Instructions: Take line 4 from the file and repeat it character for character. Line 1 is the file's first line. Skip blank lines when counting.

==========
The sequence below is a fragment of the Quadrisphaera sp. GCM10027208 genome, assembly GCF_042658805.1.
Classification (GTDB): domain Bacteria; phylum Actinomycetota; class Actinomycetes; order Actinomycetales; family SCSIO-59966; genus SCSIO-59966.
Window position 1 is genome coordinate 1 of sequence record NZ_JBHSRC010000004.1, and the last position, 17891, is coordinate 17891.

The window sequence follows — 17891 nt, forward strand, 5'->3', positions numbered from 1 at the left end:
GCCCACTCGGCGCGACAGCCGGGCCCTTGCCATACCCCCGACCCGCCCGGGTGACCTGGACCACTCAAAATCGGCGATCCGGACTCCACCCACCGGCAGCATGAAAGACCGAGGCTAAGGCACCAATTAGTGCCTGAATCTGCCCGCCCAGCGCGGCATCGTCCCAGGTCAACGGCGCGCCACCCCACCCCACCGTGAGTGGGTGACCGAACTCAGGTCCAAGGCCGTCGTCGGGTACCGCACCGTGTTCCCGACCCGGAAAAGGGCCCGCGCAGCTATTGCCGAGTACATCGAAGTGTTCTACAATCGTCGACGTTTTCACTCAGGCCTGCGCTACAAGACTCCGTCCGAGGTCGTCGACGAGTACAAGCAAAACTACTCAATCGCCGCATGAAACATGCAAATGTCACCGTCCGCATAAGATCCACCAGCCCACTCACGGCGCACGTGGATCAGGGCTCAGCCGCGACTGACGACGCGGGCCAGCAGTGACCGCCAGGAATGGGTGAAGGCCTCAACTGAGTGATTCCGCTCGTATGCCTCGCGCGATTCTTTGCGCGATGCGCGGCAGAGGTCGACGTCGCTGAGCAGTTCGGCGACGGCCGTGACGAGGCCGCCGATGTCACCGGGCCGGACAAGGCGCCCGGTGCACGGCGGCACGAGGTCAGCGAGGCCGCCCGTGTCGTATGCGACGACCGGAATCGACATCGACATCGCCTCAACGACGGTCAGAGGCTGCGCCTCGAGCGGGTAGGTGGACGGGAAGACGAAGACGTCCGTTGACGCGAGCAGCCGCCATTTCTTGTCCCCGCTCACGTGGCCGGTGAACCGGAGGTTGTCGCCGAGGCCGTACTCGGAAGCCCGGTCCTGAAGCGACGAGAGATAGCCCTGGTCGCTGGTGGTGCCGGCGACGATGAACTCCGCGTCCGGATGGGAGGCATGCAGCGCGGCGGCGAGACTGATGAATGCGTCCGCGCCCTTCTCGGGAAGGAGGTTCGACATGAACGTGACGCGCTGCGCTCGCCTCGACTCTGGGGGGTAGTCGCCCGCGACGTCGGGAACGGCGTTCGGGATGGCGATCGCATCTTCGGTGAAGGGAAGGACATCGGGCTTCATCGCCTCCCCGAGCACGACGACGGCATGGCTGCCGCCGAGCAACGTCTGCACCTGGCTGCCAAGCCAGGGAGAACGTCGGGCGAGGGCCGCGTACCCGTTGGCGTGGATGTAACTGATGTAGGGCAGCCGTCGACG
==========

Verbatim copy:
The window sequence follows — 17891 nt, forward strand, 5'->3', positions numbered from 1 at the left end: